Probabilistic Roadmap Methods (PRMs) are
widely used motion planning methods that sample robot
configurations (nodes) and connect them to form a graph
(roadmap) containing feasible trajectories. Many PRM variants
propose different strategies for each of the steps and choosing
among them is problem dependent. Planning in heterogeneous
environments and/or on parallel machines necessitates dividing
the problem into regions where these choices have to be made
for each one. Hand-selecting the best method for each region
becomes infeasible. In particular, there are many ways to select
connection candidates, and choosing the appropriate strategy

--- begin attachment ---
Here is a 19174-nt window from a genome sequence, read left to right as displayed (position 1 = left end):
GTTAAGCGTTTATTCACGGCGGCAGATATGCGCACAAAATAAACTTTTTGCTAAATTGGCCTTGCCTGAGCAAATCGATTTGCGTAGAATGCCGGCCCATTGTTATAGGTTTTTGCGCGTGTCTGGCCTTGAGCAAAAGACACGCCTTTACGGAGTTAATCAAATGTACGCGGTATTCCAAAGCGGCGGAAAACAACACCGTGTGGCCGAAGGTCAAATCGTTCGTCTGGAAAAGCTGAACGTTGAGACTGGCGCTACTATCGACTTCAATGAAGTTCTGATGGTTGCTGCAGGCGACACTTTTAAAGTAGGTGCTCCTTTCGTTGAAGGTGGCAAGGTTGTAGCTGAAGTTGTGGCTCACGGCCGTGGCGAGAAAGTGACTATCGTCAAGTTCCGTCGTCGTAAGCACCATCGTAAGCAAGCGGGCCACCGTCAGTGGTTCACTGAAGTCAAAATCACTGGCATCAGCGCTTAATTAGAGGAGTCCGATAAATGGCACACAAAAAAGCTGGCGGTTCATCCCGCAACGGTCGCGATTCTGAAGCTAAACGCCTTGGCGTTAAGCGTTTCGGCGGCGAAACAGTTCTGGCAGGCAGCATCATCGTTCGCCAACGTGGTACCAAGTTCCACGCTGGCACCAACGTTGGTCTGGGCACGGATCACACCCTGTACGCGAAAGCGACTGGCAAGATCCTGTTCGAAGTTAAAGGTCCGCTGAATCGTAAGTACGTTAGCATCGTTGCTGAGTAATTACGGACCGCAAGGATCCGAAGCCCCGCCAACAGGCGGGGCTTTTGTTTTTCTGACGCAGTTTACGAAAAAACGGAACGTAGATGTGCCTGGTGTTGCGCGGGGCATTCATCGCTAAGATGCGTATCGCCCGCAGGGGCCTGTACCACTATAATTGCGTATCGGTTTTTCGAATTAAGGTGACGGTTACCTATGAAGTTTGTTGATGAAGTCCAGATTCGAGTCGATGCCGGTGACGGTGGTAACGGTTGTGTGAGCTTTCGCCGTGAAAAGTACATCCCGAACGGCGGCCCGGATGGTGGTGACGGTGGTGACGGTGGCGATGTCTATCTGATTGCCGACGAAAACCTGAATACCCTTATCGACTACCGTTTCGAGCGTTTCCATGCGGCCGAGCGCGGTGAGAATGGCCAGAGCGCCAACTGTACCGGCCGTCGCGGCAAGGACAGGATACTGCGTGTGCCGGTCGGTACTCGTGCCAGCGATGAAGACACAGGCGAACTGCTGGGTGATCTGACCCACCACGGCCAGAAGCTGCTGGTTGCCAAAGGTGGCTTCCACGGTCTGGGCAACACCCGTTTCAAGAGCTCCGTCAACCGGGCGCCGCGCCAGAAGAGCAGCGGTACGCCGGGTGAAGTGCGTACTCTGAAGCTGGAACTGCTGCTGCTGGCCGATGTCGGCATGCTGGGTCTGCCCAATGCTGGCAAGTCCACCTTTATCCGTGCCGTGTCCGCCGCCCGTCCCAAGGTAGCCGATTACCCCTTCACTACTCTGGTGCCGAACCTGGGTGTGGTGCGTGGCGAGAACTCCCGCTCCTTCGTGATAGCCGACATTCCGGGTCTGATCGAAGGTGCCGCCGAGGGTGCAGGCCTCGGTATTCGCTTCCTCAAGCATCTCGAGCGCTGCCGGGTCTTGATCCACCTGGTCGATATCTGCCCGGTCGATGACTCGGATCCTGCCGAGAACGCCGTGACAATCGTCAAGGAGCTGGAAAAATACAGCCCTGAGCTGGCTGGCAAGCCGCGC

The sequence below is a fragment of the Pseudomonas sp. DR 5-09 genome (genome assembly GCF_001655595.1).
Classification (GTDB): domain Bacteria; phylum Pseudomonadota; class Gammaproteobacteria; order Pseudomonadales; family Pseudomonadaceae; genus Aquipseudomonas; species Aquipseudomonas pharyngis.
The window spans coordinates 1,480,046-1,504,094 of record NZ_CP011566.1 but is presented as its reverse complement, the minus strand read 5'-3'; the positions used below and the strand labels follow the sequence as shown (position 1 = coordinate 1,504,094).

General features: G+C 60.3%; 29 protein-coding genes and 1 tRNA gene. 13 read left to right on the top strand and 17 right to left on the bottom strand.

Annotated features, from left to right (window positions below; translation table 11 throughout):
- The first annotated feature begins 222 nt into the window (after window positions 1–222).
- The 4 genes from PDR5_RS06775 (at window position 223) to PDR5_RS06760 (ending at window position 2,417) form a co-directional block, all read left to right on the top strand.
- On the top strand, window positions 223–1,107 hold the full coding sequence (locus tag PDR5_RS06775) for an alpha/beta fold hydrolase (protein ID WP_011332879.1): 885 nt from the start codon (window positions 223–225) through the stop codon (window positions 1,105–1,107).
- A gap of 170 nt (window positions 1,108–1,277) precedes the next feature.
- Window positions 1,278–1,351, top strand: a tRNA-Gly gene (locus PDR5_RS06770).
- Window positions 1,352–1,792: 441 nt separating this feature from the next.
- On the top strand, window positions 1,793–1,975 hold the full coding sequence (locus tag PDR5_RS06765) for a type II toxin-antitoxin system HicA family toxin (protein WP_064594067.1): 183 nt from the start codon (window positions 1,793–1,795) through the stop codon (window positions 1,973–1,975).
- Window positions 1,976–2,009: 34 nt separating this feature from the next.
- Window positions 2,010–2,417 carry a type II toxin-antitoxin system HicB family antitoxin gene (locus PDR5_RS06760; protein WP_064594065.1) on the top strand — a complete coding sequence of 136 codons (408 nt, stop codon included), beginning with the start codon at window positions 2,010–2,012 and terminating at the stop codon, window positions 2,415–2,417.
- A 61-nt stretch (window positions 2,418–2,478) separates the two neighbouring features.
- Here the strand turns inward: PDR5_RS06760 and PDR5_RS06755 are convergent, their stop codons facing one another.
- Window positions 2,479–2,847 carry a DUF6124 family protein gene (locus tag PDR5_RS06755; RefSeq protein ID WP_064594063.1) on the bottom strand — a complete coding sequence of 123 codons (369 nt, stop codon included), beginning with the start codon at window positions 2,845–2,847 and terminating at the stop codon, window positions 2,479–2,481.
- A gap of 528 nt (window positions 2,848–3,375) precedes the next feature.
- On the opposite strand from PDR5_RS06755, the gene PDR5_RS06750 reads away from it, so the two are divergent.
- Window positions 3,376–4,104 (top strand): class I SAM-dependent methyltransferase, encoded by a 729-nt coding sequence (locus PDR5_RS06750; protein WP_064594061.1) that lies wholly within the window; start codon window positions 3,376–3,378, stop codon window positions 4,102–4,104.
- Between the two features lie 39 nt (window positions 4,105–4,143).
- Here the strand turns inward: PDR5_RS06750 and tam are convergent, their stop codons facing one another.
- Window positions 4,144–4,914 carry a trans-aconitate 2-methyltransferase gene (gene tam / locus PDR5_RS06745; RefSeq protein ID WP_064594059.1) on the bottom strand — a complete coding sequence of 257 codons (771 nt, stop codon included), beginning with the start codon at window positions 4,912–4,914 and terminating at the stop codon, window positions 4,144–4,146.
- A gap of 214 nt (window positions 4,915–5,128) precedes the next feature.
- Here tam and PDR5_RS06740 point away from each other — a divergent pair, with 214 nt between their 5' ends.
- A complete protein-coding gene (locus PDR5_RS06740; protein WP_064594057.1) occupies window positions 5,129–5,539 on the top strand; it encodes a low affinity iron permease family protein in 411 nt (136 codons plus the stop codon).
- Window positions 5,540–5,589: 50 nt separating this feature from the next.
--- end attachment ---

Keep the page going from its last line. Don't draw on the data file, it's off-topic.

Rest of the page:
is input dependent.
In this paper, we present a general connection framework
that adaptively selects a neighbor finding strategy from a
candidate set of options. Our framework learns which strategy
to use by examining their success rates and costs. It frees the
user of the burden of selecting the best strategy and allows the
selection to change over time.
We perform experiments on rigid bodies of varying geometry
and articulated linkages up to 37 degrees of freedom. Our
results show that strategy performance is indeed problem/region
dependent, and our adaptive method harnesses their strengths.
Over all problems studied, our method differs the least from
manual selection of the best method, and if one were to
manually select a single method across all problems, the
performance can be quite poor. Our method is able to adapt
to changing sampling density and learns different strategies for
each region when the problem is partitioned for parallelism.